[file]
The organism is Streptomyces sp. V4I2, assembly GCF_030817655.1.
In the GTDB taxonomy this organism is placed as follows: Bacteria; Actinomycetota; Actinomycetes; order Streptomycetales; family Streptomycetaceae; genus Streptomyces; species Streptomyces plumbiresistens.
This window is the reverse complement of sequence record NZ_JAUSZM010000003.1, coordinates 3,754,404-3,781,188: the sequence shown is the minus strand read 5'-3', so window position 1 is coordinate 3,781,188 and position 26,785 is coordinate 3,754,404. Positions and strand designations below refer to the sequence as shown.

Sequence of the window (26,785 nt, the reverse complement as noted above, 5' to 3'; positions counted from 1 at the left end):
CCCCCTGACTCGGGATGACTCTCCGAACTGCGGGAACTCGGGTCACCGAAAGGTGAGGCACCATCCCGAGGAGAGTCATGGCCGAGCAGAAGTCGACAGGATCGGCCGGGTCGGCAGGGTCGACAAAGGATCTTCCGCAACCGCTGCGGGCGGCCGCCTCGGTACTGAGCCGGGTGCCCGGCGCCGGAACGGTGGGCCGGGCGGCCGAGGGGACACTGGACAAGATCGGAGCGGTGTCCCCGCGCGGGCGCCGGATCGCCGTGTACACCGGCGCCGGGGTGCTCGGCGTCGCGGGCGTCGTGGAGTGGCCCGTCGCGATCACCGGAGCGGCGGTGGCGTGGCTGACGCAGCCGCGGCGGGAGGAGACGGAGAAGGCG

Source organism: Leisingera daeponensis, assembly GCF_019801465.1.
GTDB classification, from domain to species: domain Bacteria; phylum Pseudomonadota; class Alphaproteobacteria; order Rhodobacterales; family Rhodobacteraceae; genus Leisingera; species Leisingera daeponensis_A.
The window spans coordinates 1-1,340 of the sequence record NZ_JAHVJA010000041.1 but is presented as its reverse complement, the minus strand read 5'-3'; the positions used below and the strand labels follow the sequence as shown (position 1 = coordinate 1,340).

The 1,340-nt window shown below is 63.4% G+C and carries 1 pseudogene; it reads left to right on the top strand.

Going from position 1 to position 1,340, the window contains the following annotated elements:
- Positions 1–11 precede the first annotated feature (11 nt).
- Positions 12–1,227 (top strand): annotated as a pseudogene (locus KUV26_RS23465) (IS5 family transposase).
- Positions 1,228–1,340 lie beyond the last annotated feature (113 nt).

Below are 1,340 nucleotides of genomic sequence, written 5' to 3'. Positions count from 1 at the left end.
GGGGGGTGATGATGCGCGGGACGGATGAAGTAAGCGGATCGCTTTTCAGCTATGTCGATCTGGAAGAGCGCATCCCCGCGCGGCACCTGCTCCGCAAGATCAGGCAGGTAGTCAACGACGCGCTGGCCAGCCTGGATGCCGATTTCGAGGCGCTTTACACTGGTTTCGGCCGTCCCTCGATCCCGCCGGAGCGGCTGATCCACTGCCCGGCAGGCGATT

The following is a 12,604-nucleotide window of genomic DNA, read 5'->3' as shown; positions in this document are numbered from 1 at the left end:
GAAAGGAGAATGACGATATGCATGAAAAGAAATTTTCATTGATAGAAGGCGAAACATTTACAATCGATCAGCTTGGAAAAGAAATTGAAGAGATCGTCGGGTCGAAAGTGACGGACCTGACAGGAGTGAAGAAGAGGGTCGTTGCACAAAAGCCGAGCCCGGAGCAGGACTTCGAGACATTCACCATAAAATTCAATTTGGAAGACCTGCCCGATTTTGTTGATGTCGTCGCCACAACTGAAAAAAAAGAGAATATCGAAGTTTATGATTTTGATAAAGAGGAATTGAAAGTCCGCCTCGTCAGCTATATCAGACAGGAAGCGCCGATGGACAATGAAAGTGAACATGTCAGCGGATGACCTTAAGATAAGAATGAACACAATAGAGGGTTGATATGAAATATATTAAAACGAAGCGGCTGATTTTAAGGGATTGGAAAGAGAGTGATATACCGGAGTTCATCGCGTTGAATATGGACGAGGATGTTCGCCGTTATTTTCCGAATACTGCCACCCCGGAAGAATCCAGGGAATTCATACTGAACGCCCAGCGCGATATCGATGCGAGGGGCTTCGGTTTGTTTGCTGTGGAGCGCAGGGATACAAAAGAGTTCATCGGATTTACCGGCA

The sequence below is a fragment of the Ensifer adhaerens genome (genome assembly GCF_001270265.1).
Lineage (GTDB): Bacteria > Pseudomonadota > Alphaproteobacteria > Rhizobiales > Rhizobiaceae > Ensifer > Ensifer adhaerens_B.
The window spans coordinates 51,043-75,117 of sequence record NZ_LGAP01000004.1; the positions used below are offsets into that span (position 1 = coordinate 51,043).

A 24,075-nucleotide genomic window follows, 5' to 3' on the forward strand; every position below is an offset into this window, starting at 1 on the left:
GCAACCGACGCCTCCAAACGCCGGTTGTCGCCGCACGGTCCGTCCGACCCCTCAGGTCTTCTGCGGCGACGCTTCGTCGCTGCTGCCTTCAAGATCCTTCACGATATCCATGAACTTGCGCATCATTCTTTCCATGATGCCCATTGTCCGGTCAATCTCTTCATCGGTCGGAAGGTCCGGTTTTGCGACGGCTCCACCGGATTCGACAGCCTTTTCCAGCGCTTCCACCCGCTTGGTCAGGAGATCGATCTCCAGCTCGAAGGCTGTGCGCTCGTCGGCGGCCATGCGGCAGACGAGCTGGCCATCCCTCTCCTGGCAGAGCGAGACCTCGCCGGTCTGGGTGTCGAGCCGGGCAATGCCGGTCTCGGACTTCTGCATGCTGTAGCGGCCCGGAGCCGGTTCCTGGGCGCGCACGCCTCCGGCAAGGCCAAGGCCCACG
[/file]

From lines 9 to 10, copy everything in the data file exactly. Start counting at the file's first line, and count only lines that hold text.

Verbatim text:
The 1,340-nt window shown below is 63.4% G+C and carries 1 pseudogene; it reads left to right on the top strand.

Going from position 1 to position 1,340, the window contains the following annotated elements: